Birth When the moon was formed, it was around 22.530 kilometres from earth. Now it's more than 450.000 kilometres away. The moon uses Earth's rotational energy to propel itself 3.8 centimetres higher in orbit each year.
Theory According to one theory, the moon was created when a rock the size of Mars slammed into the Earth over 4.5 billion years ago.
Earthquakes The moon has earthquakes. Apollo astronauts used seismometers to find that small "moonquakes" originate several kilometres below the surface, sometimes causing gas to escape on the surface.
Size The diameter of the moon is 1/4 that of Earth's.
Surface The moon's surface is full of craters that are as wide as 225 kilometres in diameter and 4,500 metre deep.
Temperatures on the moon can reach 123C is sunlight, or drop to -153C on the "Dark side of the moon".
Shape The moon is not round, but egg-shaped with the large end pointed towards us.
View From Earth we always see the same side of the moon even though both are orbiting.
Mass The core of the moon is only 2%-4%of its mass. The iron core of Earth makes up 30%of the planet's mass.
Gravitation All the gravitational pull the moon has on Earth causes some of Earth's energy to be stolen by the moon. Our planets rotation slows down by about 1.5 milliseconds every century.
The Moon has had no known visitors since the end of the Apollo program in 1972. America's NASA, the European Space Agency and the Chinese space program all have apparently serious plans to return, but none are in a hurry: NASA's target date for the next man on the moon is 2018, while both the ESA and the Chinese are aiming at 2024. India has also expressed its hope to send a manned mission to the Moon by 2020.
If you're content with just taking a closer look, Space Adventures and the Russian Space Agency have floated the idea of a flight around the moon for a cool US$100 million or so; see Space for details. Virgin Galactic will develop the Virgin SpaceShip to bring people to space.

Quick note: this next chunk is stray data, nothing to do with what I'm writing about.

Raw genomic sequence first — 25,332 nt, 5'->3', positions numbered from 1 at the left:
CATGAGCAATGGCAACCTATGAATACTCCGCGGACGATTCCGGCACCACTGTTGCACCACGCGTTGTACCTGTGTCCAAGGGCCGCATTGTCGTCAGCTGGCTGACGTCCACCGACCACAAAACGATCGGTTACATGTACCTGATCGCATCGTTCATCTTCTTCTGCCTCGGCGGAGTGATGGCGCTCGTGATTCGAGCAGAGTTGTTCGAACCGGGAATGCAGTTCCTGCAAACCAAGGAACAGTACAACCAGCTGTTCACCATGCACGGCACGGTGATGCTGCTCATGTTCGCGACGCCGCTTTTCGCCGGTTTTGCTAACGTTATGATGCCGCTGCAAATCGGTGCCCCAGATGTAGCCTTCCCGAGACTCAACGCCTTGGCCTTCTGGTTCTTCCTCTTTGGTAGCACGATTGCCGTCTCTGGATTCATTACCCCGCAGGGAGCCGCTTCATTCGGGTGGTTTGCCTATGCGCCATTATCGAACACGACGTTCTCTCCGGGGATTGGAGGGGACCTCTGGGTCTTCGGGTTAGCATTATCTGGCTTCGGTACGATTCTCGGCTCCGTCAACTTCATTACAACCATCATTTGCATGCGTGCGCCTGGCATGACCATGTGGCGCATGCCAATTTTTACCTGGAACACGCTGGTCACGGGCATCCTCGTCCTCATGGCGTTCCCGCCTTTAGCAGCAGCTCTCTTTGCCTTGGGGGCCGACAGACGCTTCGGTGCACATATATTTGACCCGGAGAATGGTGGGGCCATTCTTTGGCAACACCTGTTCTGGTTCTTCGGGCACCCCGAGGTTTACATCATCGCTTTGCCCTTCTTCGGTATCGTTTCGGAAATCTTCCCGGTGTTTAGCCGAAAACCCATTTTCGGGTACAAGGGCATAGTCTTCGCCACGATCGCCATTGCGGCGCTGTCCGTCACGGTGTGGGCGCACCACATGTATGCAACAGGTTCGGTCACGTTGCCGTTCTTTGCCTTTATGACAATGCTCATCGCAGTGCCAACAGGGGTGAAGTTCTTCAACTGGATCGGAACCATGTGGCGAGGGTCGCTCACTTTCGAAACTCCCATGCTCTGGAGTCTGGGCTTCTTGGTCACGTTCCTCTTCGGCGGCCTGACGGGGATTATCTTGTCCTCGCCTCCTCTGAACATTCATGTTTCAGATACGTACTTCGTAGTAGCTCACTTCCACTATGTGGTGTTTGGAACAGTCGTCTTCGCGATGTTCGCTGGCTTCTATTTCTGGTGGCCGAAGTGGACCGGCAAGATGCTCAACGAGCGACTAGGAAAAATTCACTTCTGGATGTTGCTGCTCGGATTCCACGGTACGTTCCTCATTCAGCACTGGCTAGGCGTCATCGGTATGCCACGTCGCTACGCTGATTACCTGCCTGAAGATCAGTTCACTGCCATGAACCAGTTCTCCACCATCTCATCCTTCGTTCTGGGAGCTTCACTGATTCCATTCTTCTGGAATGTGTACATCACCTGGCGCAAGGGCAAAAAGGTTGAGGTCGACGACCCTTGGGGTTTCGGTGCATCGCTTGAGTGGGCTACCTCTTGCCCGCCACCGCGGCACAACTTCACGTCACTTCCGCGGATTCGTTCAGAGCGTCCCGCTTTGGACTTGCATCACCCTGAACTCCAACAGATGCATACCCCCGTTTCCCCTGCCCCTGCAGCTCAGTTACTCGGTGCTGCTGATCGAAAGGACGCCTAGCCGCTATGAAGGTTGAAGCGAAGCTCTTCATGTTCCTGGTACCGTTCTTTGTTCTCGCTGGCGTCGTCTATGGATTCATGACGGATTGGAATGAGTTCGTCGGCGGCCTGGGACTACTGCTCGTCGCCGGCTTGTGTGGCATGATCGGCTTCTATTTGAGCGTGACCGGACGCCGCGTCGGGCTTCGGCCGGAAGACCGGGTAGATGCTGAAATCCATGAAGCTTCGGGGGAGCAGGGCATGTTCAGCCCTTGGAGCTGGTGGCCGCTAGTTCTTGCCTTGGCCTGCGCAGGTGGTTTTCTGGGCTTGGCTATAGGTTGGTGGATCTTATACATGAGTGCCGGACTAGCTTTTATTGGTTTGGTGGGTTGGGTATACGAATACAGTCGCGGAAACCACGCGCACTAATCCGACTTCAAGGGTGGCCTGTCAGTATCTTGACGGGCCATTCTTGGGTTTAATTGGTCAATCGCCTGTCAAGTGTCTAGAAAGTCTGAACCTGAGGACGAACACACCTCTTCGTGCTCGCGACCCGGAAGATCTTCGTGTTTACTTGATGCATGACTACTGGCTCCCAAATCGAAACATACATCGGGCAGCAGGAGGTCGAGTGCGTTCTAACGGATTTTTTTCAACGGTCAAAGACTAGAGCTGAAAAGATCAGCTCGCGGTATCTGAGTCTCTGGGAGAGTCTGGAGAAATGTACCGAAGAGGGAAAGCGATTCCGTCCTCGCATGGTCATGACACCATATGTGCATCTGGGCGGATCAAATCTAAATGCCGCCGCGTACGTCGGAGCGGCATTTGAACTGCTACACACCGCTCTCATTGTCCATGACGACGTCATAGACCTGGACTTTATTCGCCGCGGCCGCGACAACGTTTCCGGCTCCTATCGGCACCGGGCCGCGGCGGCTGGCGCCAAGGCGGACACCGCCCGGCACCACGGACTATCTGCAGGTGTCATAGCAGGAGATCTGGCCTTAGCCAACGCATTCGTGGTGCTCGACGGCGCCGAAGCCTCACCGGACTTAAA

Conventional aircraft are useless on the Moon since there is no atmosphere to generate the aerodynamic lift they require to fly. The primary method of transportation has been lunar rovers, three of which are still stranded at Mons Hadley, the Descartes Highland and the Taurus-Littrow valley.
Gravity on the Moon's surface is only one-sixth of the Earth, which compensates in part for having to wear a bulky pressurized spacesuit.
Rock collecting is the most obvious hobby, and it's easy to do since the Moon is one giant rock. Dust collecting is also a favorite among tourists.
Play golf. There are no established golf courses available, but the moon does provide you with an excellent opportunity to practice your sand trap shots.
Do the moonwalk. Could be tricky in a space-suit, but there is no better place to do it.
Get some space junks (there are a total of almost 180 tons waiting to be salvaged) that were intentionally crashed by some space agencies on the moon. They could be yours, pretty cool stuff for a garage sale.
The new moon tour company has designed special shops to be sold on the moon for the tourists.
Due to the fact that there are no humans on the moon, there is also no crime problem.
The universe however is out to get you and this will become all too apparent once you leave the comforts of Earth. In addition to the obvious problems of freezing cold temperatures and the lack of a breathable atmosphere, in order to stay alive you will have to take precautions:
Solar storms (there is no magnetic field to deflect these high energy particles)
Meteor impacts (there is no atmosphere to burn them before they impact the surface)